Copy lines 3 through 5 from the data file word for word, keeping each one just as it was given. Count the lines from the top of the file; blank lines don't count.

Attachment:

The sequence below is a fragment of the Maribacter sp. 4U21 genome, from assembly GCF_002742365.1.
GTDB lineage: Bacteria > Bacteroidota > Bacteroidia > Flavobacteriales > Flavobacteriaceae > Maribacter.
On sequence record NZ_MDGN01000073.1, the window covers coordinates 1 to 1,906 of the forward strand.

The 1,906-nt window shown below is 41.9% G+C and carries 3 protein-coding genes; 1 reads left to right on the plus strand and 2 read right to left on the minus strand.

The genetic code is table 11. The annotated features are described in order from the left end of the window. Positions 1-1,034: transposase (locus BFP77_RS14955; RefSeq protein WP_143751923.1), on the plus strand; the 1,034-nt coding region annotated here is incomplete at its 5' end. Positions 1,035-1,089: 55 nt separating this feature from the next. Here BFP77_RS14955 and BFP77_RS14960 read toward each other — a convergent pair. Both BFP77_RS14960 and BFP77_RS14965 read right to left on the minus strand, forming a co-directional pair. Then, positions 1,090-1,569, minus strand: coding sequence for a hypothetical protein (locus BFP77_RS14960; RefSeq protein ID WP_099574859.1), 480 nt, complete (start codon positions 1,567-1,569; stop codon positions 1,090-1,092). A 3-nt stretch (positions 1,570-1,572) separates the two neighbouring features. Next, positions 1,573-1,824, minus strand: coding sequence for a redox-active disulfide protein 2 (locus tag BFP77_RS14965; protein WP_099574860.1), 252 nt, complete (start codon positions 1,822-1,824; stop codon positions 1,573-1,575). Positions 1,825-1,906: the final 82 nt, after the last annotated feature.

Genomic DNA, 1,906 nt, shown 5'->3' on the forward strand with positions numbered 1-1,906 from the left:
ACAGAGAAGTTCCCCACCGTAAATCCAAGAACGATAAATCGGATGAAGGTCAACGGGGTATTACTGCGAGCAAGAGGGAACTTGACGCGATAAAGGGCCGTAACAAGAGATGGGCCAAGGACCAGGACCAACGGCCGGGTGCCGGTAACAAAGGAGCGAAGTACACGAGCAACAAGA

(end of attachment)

On sequence record NZ_MDGN01000073.1, the window covers coordinates 1 to 1,906 of the forward strand.

The 1,906-nt window shown below is 41.9% G+C and carries 3 protein-coding genes; 1 reads left to right on the plus strand and 2 read right to left on the minus strand.

The genetic code is table 11. The annotated features are described in order from the left end of the window. Positions 1-1,034: transposase (locus BFP77_RS14955; RefSeq protein WP_143751923.1), on the plus strand; the 1,034-nt coding region annotated here is incomplete at its 5' end. Positions 1,035-1,089: 55 nt separating this feature from the next. Here BFP77_RS14955 and BFP77_RS14960 read toward each other — a convergent pair. Both BFP77_RS14960 and BFP77_RS14965 read right to left on the minus strand, forming a co-directional pair. Then, positions 1,090-1,569, minus strand: coding sequence for a hypothetical protein (locus BFP77_RS14960; RefSeq protein ID WP_099574859.1), 480 nt, complete (start codon positions 1,567-1,569; stop codon positions 1,090-1,092). A 3-nt stretch (positions 1,570-1,572) separates the two neighbouring features. Next, positions 1,573-1,824, minus strand: coding sequence for a redox-active disulfide protein 2 (locus tag BFP77_RS14965; protein WP_099574860.1), 252 nt, complete (start codon positions 1,822-1,824; stop codon positions 1,573-1,575). Positions 1,825-1,906: the final 82 nt, after the last annotated feature.